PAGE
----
As Toronto’s first black police leader, Chief Mark Saunders is part of the city’s rich black history celebrated yearly during Black History Month.
He marked this year’s celebration by bringing his father, who turns 90 next month, to police headquarters for the event on February 20.
“I am sure there is no way 50 or 60 years ago, my dad would have been invited to a police facility to watch young black talent,” said Saunders. “Looking at today, we really do see that we are moving forward, but we have so much more to do. This journey doesn’t stop here.”
Saunders had a strong message for those who are achieving and are not using their positions of authority to help inspire others to succeed.
“Just because you have a position doesn’t mean you have done anything,” he said. “You must reach back to the bottom and pick up those who are trying to get to the top. If you just hold on to your position, it’s all for nothing. Honour your past, remember your roots, never be ashamed of the skin that you are in and be proud of the legacy that you are going to create.”
Toronto Police Services Board Chair Andy Pringle said Black History Month presents a great opportunity to honour past contributions and look forward to the future with hope.
“Your energy and enthusiasm is infectious and obvious to all,” he said. “It also reminds us of the exceptional relationship between the Service and the public and particularly the relationship with our young people. This critical partnership must be fostered and celebrated.”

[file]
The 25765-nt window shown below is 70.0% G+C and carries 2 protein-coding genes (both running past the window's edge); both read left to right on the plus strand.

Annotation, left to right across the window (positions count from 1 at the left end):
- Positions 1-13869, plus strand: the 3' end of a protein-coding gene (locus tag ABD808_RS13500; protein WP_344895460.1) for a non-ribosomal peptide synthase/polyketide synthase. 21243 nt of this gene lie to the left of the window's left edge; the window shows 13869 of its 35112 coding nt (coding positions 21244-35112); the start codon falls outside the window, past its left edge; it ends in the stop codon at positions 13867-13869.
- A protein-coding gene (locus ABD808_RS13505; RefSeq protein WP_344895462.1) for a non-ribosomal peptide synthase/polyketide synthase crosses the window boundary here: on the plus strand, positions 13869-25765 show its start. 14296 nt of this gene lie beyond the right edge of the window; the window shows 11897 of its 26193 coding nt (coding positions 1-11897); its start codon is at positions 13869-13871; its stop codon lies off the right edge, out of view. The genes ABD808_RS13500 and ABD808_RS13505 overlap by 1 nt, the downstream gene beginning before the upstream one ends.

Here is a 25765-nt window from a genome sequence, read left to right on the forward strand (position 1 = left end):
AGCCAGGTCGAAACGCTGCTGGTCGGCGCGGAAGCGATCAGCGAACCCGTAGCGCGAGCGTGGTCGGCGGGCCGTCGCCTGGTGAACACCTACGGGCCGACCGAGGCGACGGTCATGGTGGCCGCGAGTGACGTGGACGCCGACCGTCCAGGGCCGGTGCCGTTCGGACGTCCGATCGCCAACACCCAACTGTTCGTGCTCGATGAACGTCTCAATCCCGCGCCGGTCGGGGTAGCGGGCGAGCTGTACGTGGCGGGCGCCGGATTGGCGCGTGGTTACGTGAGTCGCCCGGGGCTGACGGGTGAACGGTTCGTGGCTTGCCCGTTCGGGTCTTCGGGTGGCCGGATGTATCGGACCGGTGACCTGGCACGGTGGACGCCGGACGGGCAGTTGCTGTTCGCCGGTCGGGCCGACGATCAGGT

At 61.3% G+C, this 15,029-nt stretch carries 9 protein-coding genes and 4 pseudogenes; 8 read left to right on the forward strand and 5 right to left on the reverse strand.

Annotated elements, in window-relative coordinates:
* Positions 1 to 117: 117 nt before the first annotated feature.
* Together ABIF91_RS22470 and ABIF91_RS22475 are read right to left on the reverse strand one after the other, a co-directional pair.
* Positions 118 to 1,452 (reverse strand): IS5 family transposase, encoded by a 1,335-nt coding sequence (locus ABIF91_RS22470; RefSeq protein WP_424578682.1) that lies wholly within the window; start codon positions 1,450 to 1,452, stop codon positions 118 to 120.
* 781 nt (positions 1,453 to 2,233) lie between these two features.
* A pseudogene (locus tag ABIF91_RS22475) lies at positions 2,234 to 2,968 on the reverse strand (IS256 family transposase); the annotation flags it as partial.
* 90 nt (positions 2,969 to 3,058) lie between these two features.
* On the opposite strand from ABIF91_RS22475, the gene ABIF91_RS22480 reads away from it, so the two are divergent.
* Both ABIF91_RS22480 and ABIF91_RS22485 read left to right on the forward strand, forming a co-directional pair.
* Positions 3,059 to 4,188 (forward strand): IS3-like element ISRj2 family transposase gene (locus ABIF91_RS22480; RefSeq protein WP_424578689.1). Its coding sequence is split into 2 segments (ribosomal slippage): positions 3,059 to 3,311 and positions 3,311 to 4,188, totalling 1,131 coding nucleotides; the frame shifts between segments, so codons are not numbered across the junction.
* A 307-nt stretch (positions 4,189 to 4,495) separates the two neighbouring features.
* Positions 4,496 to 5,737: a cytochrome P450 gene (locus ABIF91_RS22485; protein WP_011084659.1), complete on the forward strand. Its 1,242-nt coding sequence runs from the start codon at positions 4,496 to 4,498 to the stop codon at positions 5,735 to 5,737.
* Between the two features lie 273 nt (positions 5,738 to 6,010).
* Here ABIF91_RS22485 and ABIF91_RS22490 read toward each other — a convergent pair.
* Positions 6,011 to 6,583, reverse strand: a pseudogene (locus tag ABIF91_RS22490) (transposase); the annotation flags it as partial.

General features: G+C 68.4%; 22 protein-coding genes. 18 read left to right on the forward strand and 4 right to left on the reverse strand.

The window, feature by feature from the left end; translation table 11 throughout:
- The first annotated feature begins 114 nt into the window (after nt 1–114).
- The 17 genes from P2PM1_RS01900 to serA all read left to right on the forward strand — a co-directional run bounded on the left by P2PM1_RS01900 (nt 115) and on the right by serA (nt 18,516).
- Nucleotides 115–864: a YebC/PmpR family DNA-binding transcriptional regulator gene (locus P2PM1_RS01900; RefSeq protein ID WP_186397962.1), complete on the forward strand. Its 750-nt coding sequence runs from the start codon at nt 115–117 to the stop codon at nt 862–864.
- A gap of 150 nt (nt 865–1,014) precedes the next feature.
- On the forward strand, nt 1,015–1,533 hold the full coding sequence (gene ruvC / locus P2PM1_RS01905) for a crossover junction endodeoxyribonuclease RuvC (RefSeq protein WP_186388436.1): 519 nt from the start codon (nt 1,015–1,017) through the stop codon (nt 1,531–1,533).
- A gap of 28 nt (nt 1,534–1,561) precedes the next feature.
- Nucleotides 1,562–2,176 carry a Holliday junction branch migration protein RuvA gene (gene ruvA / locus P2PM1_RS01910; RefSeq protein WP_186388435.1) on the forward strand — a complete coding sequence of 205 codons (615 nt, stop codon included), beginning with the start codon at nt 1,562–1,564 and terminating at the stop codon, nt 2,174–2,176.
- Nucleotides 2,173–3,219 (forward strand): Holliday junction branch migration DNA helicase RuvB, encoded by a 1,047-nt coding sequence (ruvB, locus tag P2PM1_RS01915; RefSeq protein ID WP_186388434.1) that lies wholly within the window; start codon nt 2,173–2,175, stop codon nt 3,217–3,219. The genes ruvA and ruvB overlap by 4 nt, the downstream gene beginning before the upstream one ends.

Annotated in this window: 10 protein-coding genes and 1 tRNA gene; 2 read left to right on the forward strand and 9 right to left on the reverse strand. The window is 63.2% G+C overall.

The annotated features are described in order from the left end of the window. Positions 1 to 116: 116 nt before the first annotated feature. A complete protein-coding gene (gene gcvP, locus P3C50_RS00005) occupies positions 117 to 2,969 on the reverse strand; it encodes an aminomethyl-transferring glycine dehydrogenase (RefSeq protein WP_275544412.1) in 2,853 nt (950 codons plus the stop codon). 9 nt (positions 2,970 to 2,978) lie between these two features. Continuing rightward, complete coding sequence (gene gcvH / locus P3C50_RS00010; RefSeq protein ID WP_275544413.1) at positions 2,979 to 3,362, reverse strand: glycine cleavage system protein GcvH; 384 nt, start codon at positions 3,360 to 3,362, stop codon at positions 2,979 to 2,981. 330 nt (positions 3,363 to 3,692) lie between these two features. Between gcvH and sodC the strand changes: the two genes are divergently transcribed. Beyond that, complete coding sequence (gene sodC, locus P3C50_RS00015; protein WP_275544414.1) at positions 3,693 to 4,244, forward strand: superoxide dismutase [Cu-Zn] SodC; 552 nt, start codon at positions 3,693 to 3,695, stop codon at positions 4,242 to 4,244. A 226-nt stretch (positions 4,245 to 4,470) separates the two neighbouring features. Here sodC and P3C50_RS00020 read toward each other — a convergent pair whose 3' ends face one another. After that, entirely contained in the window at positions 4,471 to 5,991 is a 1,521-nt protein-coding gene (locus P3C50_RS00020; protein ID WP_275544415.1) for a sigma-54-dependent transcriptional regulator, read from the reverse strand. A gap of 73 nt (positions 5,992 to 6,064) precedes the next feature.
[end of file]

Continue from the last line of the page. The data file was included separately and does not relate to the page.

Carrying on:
A talent show performance by four city schools highlighted the celebration.
The theme was, “Let the Path Be Open to Talent’.
“Today, we celebrate and honour the beautiful and moving artistic expression of our black youth and pay tribute to the great significance of black culture,” Pringle added. “As we nurture and support the work of our black artists, including our youth, we fortify an important cornerstone of the entire community…It is your talent, ideas, creativity, energy and dedication that will create your future paths and make you successful as students, friends, mentors and, I hope, as community leaders. You are the future and we have the greatest possible faith in your abilities to achieve whatever you set your minds to.”
Representatives from Lester B. Pearson Collegiate Institute, Kingsview Village Junior School, Richview Collegiate Institute and Francis Liebermann Catholic High School took part in the talent show.
Students from Calico Public School closed the show with an energetic dance performance.
Artist Ricai Kelly who, in the last two years has become a huge supporter of Toronto Police, presented a painting to Saunders.
This year’s ceremony was organized by the Divisional Policing Support Unit and Constable David Hopkinson of Corporate Communications was the Master of Ceremonies.
Black History Month evolved from the work of American scholar Dr. Carter Woodson who, in an attempt to spread the concept of African-American history, suggested its celebration during a week in the middle of February. That month was chosen because it’s the birth month of Abraham Lincoln and the chosen birth month of Frederick Douglass, who was born a slave and therefore unsure of his actual birth date.
The Service has celebrated Black History Month since 1994.